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The wounds of nations

£19.99

Product description

The wounds of nations: Horror cinema, historical trauma and national identity explores the ways in which the unashamedly disturbing conventions of international horror cinema allow audiences to engage with the traumatic legacy of the recent past in a manner that has serious implications for the ways in which we conceive of ourselves both as gendered individuals and as members of a particular nation-state. Exploring a wide range of stylistically distinctive and generically diverse film texts, its analysis ranges from the body horror of the American 1970s to the avant-garde proclivities of German Reunification horror, from the vengeful supernaturalism of recent Japanese chillers and their American remakes to the post-Thatcherite masculinity horror of the UK and the resurgence of 'hillbilly' horror in the period following September 11th 2001. In each case, it is argued, horror cinema forces us to look again at the wounds inflicted on individuals, families, communities and nations by traumatic events such as genocide and war, terrorist outrage and seismic political change, wounds that are all too often concealed beneath ideologically expedient discourses of national cohesion. By proffering a radical critique of the nation-state and the ideologies of identity it promulgates, horror cinema is seen to offer us a disturbing, yet perversely life affirming, means of working through the traumatic legacy of recent times.

Good quality book - small sticker mark on back cover.

Item details

Author(s):
Linnie Blake
Condition:
Used: very good
Dimensions:
21.5 x 14 x 1 cm
Format:
Paperback
ISBN-10:
0719075947
ISBN-13:
9780719075940
Number of pages:
223
Publisher:
Manchester University Press

Standard UK Delivery (currently free)

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About this item

The wounds of nations: Horror cinema, historical trauma and national identity explores the ways in which the unashamedly disturbing conventions of international horror cinema allow audiences to engage with the traumatic legacy of the recent past in a manner that has serious implications for the ways in which we conceive of ourselves both as gendered individuals and as members of a particular nation-state. Exploring a wide range of stylistically distinctive and generically diverse film texts, its analysis ranges from the body horror of the American 1970s to the avant-garde proclivities of German Reunification horror, from the vengeful supernaturalism of recent Japanese chillers and their American remakes to the post-Thatcherite masculinity horror of the UK and the resurgence of 'hillbilly' horror in the period following September 11th 2001. In each case, it is argued, horror cinema forces us to look again at the wounds inflicted on individuals, families, communities and nations by traumatic events such as genocide and war, terrorist outrage and seismic political change, wounds that are all too often concealed beneath ideologically expedient discourses of national cohesion. By proffering a radical critique of the nation-state and the ideologies of identity it promulgates, horror cinema is seen to offer us a disturbing, yet perversely life affirming, means of working through the traumatic legacy of recent times.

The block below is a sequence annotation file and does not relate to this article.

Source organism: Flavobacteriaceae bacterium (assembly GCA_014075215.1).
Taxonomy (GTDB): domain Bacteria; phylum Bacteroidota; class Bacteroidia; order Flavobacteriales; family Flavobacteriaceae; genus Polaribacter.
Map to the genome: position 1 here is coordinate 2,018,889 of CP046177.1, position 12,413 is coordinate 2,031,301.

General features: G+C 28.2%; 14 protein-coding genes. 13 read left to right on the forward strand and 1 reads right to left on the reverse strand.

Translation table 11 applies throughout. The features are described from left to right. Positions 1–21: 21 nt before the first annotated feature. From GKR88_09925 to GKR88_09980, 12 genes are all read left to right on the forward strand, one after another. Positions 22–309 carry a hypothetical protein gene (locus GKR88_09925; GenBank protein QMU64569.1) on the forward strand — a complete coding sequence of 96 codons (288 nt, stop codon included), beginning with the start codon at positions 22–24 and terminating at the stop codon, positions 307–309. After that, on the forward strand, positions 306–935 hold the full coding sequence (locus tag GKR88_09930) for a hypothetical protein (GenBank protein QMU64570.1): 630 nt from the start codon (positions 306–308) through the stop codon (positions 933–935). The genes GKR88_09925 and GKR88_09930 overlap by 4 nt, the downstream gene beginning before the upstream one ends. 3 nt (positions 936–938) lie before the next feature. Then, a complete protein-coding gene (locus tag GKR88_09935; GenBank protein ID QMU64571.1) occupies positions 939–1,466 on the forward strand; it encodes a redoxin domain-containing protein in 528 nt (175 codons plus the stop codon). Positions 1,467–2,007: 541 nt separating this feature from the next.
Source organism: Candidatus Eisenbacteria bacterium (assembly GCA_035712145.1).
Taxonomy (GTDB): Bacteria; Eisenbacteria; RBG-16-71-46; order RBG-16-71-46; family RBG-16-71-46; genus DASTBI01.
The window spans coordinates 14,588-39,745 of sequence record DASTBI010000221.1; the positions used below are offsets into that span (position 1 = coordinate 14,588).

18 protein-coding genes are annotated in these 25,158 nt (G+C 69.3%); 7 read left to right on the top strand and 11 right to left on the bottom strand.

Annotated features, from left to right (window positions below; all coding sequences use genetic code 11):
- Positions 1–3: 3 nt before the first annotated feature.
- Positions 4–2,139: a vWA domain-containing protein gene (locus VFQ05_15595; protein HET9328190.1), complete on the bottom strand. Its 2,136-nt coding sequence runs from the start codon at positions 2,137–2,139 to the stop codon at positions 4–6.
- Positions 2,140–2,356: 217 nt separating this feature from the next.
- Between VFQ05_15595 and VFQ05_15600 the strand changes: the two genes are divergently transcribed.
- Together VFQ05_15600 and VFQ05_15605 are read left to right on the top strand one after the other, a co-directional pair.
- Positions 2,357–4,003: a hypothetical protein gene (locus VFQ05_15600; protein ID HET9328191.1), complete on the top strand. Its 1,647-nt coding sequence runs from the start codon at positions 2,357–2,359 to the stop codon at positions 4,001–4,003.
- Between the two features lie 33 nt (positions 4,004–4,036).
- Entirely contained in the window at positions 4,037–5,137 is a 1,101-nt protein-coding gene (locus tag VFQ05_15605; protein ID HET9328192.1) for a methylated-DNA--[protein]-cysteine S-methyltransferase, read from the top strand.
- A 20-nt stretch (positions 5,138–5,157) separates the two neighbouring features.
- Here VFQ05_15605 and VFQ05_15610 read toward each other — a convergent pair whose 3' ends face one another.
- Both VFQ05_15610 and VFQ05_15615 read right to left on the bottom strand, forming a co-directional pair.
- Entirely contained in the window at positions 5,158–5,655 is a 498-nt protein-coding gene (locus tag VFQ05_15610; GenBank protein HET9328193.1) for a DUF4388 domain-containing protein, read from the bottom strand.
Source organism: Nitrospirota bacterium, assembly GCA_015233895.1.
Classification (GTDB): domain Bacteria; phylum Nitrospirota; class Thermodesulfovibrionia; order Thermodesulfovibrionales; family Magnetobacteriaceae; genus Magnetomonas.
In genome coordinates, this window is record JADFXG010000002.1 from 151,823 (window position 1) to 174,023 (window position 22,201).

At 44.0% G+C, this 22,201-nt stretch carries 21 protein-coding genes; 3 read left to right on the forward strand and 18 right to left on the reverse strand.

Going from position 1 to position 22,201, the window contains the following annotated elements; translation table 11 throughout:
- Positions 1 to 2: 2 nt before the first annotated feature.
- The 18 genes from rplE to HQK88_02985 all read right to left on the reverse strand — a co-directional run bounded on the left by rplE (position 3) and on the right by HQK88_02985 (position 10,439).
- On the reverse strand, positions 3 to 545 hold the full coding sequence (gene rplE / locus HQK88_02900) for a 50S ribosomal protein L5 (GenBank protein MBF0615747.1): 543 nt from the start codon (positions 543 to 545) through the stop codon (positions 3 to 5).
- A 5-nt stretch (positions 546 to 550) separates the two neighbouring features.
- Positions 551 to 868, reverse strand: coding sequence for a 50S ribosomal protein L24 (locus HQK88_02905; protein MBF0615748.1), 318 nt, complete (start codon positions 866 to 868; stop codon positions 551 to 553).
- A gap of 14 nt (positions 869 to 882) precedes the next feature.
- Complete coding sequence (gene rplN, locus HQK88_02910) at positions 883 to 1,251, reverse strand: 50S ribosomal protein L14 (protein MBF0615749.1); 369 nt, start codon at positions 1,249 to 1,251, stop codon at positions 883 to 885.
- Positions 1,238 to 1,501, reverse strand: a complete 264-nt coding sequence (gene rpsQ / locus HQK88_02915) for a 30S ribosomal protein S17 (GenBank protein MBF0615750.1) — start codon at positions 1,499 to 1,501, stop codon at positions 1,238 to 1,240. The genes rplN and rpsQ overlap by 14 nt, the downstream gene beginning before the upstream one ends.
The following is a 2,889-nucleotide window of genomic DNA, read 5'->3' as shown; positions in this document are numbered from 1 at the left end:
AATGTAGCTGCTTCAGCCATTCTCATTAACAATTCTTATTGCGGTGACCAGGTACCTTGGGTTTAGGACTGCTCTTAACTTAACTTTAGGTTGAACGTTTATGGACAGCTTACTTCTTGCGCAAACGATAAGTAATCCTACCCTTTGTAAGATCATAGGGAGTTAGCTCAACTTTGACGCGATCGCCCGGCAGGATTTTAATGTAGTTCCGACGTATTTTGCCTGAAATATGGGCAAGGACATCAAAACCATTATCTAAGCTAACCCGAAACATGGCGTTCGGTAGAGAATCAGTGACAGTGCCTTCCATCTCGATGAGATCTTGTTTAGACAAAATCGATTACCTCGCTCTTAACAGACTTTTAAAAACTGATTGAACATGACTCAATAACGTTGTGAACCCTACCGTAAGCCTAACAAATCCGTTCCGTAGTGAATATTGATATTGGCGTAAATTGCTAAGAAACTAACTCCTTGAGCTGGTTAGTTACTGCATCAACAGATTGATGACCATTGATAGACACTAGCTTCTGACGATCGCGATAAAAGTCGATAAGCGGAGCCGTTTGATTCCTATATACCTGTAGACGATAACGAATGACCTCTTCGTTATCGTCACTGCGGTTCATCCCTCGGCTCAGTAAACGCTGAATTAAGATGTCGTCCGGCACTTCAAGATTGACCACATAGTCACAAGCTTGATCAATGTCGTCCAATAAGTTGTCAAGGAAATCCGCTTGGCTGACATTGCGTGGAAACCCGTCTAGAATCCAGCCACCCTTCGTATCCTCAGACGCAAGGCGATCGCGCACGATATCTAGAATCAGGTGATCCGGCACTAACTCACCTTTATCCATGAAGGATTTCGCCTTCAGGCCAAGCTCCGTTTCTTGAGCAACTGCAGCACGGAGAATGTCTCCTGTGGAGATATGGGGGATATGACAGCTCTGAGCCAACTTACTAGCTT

Good quality book - small sticker mark on back cover.

Author(s):
Linnie Blake
Condition:
Used: very good
Dimensions:
21.5 x 14 x 1 cm
Format:
Paperback
ISBN-10:
0719075947
ISBN-13:
9780719075940
Number of pages:
223
Publisher:
Manchester University Press

Delivery & returns

This item will be dispatched to UK addresses via second class post within 2 working days of receipt of your order. Standard UK delivery is £3.95 per order, so you're only charged once no matter how many items you have in your basket. Any additional courier charges will be applied at checkout as they vary depending on delivery address.

This item will be dispatched to UK addresses via second class post within 2 working days of receipt of your order. Standard UK delivery is currently free, no matter how many items you have in your basket. Any additional courier charges will be applied at checkout as they vary depending on delivery address.

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Europe: £4.70

Outside Europe: £7.00

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